DEA tries to keep pace with chemists
washington» New drugs were appearing every other week in the Drug Enforcement Administration’s special research lab in northern Virginia. Emily Dye, a 27-year-old DEA chemist, knew her sample could be one of them.
The proliferation of rapidly evolving synthetic opioids has become so fierce that the DEA says they now constitute an entire new class of drugs, which are fueling the deadliest addiction crisis the United States has ever seen.
The fentanyl-like drugs are pouring in primarily from China, U.S. officials say — an assertion Beijing maintains has not been substantiated. Laws cannot keep pace with the speed of scientific innovation. As soon as one substance is banned, chemists synthesize slightly different, and technically legal, molecules and sell that substance online, delivery to U.S. doorstops guaranteed.
Today, it is almost as easy to order an array of synthetic opioids online from China as it is to buy a pair of shoes.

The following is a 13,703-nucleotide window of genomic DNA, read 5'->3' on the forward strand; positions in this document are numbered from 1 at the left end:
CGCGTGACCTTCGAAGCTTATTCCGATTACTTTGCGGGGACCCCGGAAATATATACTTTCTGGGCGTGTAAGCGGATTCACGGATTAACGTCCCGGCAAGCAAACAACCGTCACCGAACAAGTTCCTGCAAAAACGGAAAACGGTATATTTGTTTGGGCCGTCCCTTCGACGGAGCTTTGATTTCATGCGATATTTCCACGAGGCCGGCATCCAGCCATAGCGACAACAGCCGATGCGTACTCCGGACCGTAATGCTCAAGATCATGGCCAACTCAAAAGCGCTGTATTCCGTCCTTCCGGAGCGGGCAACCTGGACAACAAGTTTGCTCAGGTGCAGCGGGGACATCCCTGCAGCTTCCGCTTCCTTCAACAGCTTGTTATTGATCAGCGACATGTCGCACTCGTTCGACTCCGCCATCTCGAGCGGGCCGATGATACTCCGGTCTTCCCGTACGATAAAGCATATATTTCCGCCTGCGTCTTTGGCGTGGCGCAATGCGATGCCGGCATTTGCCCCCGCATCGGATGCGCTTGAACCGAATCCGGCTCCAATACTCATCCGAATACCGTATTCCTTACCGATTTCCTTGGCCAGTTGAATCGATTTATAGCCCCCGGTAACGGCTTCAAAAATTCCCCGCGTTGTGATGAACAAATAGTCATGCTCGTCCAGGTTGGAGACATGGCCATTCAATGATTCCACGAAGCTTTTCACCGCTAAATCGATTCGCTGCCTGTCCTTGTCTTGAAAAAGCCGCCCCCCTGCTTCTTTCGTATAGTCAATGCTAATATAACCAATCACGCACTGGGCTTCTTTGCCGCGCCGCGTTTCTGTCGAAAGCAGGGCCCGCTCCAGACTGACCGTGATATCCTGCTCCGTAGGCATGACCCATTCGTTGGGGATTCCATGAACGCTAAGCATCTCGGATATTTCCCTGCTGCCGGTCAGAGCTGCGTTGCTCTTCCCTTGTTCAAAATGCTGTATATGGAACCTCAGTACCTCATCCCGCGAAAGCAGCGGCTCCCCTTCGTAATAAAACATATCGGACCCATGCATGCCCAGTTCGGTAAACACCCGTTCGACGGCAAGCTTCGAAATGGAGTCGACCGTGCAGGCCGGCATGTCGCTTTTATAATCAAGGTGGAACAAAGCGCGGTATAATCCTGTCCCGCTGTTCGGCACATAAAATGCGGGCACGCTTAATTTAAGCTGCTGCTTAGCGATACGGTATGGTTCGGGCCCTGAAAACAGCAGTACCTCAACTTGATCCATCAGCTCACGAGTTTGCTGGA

“Right now we’re seeing the emergence of a new class, that’s fentanyl-type opioids,” Dye’s boss, Jill Head, said. “Based on the structure, there can be many, many more substitutions on that molecule that we have not yet seen.”
Entrepreneurial chemists have been creating designer alternatives to cannabis, amphetamine, cocaine and Ecstasy for years. But the new synthetics are far more lethal; in some cases, an amount smaller than a poppy seed can kill.
Dye has recommitted to every safety protocol she was ever taught. Safety glasses. Lab coat. Powder-free disposable nitrile gloves. Face mask. She placed an emergency naloxone injection kit — an antidote for opioid overdose — on her lab bench. Just in case.
Then she unwrapped the evidence, scooped up a dot of powder, and gingerly placed it in a small vial. As she worked, she treated the material as if it were radioactive.
It was 4-fluoroisobutyrylfentanyl. Long before Dye identified it, Chinese vendors were offering 4-FIBF for sale. Shanghai Xianchong Chemical, a trading company with an office in central Shanghai, was one of them. It started fielding requests for 4-FIBF around April, said manager Jammi Gao, a cleancut man in a white polo shirt.
Gao said in an e-mail he could sell 4FIBF for $6,000 a kilogram, although later he denied brokering a deal. He refused to ship illegal drugs, but 4-FIBF is so new to the street it is not a controlled substance in either the U.S. or China.